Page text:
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Mrs. Dunwoody: To ask the Secretary of State for Transport who is responsible for the security regime operating for passengers in UK airports; what standardisation exists throughout the EU to ensure that equal security provisions are imposed on all European travellers; and if he will make a statement. 
Gillian Merron: The Secretary of State, through the Transport Security and Contingencies Directorate (TRANSEC) of my Department, sets the security requirements and standards to be applied at UK airports. The airports themselvesand other directed parties such as airlinesare responsible for implementing the measures. The Department monitors compliance with security requirements and takes enforcement action where necessary.
Regulation EC/2320/2002 sets a common baseline for security standards at all European Union airports. Member states may however impose more stringent measures within their own territory where they judge this to be appropriate.
Mrs. James: To ask the Secretary of State for Transport how many (a) police officers and (b) community support officers there are in the British Transport Police in (i) Swansea and (ii) England and Wales; and if he will make a statement. 
Mr. Tom Harris: This information is not held by the Department for Transport but by the British Transport police who can be contacted at: British Transport Police, 25 Camden Road, London NW1 9LN, email: email@example.com
Mr. Iain Wright: To ask the Secretary of State for Transport which barriers to entry to the market in the provision of bus services he has identified; and what steps he plans to take to remove the barriers identified. 
Gillian Merron: We have not identified any regulatory barriers to entry to this market. Outside London, the bus market is deregulated. Any operator who holds a public service vehicle operators licence, or a voluntary body that hold a community bus (section 22) permit, may register a bus service with the traffic commissioner and begin to operate it 56 days after the date of registration. In London, operators who hold such a licence or permit may tender for services in the London bus network.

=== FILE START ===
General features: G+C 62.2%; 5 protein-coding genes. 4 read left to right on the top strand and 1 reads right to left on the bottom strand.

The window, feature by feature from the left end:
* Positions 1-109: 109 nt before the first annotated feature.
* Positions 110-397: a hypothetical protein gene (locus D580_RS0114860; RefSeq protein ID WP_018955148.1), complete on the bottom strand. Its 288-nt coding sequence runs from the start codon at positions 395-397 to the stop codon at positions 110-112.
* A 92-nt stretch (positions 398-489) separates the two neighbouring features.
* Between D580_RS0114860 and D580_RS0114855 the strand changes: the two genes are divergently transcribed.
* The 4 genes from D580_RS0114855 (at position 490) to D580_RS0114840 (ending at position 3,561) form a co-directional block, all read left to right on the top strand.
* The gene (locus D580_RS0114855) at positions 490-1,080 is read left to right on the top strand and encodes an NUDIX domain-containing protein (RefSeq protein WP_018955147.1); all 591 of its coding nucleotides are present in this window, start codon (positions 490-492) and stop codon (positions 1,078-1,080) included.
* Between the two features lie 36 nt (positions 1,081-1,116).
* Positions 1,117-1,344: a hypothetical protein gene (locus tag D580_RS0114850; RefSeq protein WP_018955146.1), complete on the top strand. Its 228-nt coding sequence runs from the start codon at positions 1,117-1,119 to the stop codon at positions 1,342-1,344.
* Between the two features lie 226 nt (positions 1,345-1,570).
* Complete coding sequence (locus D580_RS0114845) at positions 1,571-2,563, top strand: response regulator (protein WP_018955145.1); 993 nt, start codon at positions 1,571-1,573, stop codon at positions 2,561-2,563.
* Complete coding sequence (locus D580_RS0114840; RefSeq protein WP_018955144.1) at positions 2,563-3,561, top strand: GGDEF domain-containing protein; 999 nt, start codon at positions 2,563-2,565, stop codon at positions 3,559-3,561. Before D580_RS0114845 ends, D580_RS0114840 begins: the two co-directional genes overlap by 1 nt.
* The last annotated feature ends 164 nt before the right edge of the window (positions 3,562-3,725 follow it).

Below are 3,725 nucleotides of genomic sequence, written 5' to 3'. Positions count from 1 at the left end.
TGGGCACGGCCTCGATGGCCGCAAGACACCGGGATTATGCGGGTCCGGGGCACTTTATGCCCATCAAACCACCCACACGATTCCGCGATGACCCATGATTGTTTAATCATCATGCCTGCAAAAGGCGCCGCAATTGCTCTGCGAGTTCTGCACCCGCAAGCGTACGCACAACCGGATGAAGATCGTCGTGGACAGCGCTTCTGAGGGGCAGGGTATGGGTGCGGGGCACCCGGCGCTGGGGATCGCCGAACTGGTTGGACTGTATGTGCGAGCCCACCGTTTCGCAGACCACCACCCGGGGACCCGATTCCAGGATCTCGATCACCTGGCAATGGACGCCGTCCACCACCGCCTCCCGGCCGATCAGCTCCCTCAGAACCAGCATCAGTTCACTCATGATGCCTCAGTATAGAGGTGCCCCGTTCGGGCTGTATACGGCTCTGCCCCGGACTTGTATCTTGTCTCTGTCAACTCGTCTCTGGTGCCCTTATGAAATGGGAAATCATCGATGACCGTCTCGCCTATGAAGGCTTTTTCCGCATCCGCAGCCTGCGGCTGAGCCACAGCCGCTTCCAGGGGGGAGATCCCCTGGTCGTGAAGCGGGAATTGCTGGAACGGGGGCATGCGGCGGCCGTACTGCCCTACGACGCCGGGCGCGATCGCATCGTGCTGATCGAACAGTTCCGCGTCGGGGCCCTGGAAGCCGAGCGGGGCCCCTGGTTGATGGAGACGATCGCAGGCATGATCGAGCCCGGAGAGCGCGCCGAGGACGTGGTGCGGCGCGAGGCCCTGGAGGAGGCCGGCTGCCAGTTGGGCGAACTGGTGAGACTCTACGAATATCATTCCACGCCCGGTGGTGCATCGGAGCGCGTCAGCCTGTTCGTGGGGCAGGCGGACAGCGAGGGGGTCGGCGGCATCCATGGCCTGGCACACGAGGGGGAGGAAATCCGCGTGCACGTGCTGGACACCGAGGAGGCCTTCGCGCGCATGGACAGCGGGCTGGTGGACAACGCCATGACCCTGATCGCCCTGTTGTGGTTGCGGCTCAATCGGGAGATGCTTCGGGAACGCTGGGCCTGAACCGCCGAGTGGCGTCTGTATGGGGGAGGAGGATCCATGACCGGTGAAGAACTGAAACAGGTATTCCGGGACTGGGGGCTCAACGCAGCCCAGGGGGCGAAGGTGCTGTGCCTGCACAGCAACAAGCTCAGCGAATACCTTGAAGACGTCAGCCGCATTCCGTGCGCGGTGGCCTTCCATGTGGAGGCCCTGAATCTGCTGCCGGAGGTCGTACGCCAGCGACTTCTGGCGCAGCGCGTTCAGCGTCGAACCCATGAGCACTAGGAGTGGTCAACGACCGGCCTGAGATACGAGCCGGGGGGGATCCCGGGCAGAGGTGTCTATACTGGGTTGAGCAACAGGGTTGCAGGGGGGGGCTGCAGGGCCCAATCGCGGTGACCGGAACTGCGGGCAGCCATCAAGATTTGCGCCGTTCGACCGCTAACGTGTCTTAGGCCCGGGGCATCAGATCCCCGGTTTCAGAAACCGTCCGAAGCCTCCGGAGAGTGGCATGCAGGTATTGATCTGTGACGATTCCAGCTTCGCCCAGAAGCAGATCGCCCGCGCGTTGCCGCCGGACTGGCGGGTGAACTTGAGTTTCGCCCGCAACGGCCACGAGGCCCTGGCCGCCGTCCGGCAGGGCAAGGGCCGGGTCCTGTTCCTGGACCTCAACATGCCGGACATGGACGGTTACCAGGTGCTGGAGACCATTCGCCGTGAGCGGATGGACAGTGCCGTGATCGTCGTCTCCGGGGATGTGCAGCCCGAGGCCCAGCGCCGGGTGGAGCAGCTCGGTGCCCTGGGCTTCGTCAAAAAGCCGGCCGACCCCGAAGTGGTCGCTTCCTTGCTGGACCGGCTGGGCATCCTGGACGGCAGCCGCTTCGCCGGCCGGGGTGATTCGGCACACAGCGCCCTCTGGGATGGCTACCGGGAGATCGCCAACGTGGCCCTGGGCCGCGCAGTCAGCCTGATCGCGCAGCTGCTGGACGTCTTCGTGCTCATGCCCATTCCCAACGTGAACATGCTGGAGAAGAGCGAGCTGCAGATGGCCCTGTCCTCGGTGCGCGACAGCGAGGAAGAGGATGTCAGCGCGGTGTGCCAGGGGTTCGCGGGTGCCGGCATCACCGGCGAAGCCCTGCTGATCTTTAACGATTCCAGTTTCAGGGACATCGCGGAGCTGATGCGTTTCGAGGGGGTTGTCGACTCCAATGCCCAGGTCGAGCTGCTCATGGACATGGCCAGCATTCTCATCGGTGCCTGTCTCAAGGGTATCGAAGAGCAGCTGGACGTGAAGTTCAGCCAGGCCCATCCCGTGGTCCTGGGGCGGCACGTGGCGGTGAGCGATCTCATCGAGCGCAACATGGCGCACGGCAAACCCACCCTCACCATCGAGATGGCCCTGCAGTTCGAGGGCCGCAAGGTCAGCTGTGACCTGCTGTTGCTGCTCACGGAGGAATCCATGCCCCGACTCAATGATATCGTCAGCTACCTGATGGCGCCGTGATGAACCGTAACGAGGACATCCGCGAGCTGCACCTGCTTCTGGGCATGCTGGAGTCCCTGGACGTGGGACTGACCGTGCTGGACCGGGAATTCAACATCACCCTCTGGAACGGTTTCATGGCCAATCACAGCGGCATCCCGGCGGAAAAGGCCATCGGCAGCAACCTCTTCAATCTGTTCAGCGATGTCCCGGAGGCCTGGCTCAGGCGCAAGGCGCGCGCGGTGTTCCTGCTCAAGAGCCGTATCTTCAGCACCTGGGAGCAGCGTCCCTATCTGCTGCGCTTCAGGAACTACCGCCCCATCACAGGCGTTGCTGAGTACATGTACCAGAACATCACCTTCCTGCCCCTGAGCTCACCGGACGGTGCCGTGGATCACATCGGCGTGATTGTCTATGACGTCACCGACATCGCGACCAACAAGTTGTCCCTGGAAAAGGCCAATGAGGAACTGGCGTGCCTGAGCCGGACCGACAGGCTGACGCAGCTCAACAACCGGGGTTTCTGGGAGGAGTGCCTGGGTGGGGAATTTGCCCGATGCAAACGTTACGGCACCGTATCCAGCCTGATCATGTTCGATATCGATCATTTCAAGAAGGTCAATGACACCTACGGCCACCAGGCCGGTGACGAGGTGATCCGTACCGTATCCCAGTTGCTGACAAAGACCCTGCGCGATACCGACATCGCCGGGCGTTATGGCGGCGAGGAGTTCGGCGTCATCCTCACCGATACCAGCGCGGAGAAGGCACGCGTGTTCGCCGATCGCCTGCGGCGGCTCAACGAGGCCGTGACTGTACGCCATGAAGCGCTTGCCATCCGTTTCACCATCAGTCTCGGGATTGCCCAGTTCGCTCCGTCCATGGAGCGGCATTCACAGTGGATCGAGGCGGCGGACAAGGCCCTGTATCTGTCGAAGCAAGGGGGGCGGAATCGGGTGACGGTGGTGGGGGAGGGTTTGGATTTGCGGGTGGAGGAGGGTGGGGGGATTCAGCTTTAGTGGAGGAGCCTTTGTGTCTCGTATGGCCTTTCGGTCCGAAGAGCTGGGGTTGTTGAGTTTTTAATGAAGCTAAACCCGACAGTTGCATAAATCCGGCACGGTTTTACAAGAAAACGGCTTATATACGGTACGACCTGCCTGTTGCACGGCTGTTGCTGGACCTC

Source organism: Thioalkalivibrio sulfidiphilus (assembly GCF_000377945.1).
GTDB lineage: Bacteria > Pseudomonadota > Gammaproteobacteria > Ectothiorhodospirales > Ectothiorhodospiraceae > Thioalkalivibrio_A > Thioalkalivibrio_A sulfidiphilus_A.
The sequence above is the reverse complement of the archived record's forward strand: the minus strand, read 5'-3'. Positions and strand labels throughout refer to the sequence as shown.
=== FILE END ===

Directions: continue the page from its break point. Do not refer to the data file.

Mr. Carmichael: To ask the Secretary of State for Transport how much was paid to bus operators through the Bus Service Operators Grant in each year since 2000-01, broken down by (a) region and (b) local authority and passenger transport executive areas. 
|London||England (excluding London)||Total|
BSOG is paid direct to bus operators. Routes and operators cross local government boundaries and it is not possible to make sufficiently accurate estimates of the split of expenditure between local authority or passenger transport executive areas or regions, other than for London for which figures are given in the table.
|Pence per litre|
|(1 )This rate also applies to a 95 per cent. / 5 per cent. diesel/biodiesel blend|
(2 )Pence per kilogram
Gillian Merron: The main grant by which the Department supports rural bus services is the Rural Bus Subsidy Grant. The following table shows the latest information provided by each local authority on the number of services supported by the grant (figures showing the position as at March 2007 will be available later this year).
The Department has also provided funding to projects successful in Rural Bus Challenge competitions held between 1998 and 2003. A total of £110 million was awarded to 301 projects. The majority of these are now continuing after their period of funding from the Challenge scheme. Details of the annual awards are on the Departments website.
|Rural Bus Subsidy Grant|
|Local authority||Services supported 2005-06|
|(1) Data for borough of Poole included in Dorset figure.|
Figures for Buckinghamshire and Durham are estimated based on previous years returns.
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